November 9, 2007
Defending the sharks
CCU graduate student works
on new repellent
If you see a group of Coastal Carolina
University students huddled
around some plastic bins on Springmaid
Pier in Horry County, stand upwind.
students, but the shark deterrents they are testing.
Made from chemicals emitted by the rotting flesh of dead sharks,
no wonder they're called "repellent." But CCU graduate
Craig O'Connell doesn't mind. For the past few months, he's
off the pier with fellow students, actually hoping for
"bycatch" - sharks, skates or rays - so he can test
repellents for the New Jersey-based company that employs him. The
wants to market harm-free repellents that will help preserve
The students scoop the sharks -
Atlantic sharpnoses, these days - into
the water-filled bins and turn
them over on their backs to put them into a
coma-like state. Then the
students squirt an eyedropper of
"semiochemicals" into the
bin near each sleeping shark's face,
hoping for a reaction.
The sharks usually seem to want to jump out of the bins, and
is happy to send them back out into the ocean once they
Most people were scared out of the water when they
"Jaws." Not O'Connell. It made him want to get into
"I want to be an expert on sharks,"
"Shark Week" addict said. "I really
want to dedicate my
life to the marine environment and protecting the
He's earning his master's degree in coastal
marine and wetland studies,
and working for New Jersey-based
SharkDefense, which wants to market the
repellents to long-line
fishermen who end up with hundreds of sharks on
their hooks by
O'Connell's research isn't designed to help the
fishing industry so
much as to conserve the sharks, though the
repellents do seem to attract
at least some species of fish,
preliminary research shows.
"Sharks are a critical part of
the ecosystem," he said.
"They are an apex predator, and
they have the ability to regulate
CCU Professor Dan Abel said there are no
comprehensive studies showing
what would happen if shark populations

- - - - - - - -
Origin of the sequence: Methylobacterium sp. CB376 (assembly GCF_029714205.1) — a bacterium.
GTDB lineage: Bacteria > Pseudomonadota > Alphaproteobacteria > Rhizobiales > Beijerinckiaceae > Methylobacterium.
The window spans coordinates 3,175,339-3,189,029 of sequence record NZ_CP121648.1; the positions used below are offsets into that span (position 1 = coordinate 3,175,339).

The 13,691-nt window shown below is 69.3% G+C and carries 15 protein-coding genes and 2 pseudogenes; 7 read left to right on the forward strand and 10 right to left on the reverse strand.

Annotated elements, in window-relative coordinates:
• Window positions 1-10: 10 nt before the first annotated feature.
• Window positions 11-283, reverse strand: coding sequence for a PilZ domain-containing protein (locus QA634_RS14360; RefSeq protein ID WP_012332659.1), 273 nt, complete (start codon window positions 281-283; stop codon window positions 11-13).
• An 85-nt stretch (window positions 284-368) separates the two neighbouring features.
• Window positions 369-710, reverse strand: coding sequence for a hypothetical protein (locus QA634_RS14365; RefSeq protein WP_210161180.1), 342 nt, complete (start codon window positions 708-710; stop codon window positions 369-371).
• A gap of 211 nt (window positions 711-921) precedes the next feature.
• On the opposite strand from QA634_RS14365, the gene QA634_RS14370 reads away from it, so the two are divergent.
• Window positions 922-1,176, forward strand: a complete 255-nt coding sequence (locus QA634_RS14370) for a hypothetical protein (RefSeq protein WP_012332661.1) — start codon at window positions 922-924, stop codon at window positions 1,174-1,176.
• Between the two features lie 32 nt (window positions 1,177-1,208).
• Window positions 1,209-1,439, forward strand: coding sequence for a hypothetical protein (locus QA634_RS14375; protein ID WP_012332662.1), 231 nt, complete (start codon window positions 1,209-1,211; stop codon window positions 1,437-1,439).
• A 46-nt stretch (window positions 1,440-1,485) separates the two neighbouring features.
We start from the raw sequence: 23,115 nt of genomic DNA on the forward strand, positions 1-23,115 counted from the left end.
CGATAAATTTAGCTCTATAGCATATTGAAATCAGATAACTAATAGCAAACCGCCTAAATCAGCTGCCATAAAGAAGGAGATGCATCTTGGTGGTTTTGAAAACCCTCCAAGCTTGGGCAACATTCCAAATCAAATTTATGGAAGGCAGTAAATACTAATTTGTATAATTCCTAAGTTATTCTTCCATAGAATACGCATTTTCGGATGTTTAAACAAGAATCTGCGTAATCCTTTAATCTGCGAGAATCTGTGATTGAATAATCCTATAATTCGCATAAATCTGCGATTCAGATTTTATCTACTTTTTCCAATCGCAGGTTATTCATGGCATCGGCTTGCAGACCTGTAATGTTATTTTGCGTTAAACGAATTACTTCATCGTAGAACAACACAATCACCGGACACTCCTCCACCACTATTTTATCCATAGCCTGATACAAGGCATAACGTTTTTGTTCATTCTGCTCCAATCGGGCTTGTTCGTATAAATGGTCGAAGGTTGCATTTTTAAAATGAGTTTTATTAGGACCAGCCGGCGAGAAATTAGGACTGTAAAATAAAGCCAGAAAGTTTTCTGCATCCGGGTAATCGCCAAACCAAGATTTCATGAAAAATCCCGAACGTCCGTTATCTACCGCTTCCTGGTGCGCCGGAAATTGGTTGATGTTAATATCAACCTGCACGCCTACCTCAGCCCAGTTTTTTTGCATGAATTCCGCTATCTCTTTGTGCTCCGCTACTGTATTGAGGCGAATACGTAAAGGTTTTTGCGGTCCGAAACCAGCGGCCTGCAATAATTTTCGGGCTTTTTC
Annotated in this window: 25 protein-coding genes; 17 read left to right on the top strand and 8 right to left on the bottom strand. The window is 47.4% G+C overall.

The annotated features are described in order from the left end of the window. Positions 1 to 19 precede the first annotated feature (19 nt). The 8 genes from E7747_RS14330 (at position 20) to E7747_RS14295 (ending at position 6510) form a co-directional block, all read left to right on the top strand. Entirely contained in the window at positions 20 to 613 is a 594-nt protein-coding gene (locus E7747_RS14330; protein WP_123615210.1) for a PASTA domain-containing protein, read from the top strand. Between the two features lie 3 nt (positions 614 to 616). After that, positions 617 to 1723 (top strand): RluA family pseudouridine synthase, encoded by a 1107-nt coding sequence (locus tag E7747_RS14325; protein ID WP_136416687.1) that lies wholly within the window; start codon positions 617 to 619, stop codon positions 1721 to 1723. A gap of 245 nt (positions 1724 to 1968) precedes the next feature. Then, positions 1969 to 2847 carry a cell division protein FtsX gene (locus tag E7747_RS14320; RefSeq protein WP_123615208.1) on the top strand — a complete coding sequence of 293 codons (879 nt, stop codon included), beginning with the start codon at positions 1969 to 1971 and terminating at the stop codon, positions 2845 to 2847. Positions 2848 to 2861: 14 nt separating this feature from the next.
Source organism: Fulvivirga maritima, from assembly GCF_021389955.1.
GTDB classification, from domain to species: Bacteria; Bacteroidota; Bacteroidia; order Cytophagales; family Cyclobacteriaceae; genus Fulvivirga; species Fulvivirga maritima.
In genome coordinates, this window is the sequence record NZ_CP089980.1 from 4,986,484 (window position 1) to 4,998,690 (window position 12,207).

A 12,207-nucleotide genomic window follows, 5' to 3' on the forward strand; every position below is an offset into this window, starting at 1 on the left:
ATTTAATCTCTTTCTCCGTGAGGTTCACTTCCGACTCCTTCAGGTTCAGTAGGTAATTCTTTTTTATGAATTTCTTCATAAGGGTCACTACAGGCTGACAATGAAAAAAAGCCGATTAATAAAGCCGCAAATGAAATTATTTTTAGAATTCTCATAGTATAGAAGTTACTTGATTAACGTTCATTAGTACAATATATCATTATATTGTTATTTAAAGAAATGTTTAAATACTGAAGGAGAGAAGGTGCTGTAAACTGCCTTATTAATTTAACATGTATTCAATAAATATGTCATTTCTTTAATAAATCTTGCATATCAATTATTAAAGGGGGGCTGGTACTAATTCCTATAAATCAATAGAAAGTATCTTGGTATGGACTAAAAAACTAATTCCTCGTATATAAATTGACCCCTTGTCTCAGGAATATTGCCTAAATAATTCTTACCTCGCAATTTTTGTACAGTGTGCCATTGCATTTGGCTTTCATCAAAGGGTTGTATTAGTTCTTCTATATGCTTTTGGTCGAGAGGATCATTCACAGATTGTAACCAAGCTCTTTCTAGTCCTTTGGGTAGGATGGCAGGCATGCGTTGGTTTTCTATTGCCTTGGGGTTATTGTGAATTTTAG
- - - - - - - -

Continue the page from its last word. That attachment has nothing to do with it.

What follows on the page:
dwindle, but one study released
about six months ago suggests a link
between the decline in large oceanic
sharks and the scallop
population. Fewer large sharks mean more
medium-sized sharks, which
eat up all the scallops.
Sean Van Sommeran, executive director
of the Pelagic Shark Research
Foundation in Santa Cruz, Calif., has
never met O'Connell, but wished him
important work, to mitigate the bycatch, not only of
turtles and sea birds, too," Van Sommeran said. "It's
critical part of sustainable fisheries. There needs to be some forward
thinking when it comes to how we're going to fish."
said his enthusiastic student's work is a model for other
"It's a great example of the scientific
method," he said.
"It's brilliant simplicity." It also
is strengthening the
science-student community at CCU, Abel said,
because O'Connell gets many
other students involved.
O'Connell started swimming with sharks while he researched the toothy
predators on school trips to the Florida Keys and in Bimini. It was a
environment for the 23-year-old New Yorker. In Bimini a couple
to explore magnets and minerals as repellents, O'Connell
met the two
founders of SharkDefense, and Abel, as well - a meeting
that brought him
to the Grand Strand for his advanced degree.
SharkDefense has other plans besides repellents for long-liners.
shark-repellent sunscreen (minus the dead-shark scent) or little
grenades that could be launched in swimming emergencies
could hit store
shelves some day.
Van Sommeran said shark
repellents are not new, but some are more
effective and consistent
"It's hard to quantify a repellent that will
work on all species
of sharks," he said. But of the 500 or so
species, only a few
represent a threat to humans, and statistically,
shark attacks are
O'Connell said the company is
close with some products, but others
still need much more research.
In the meantime, he'll be at Springmaid
Pier several times a week.
He'll always look to the ocean for his
though I know what's swimming in there," he said,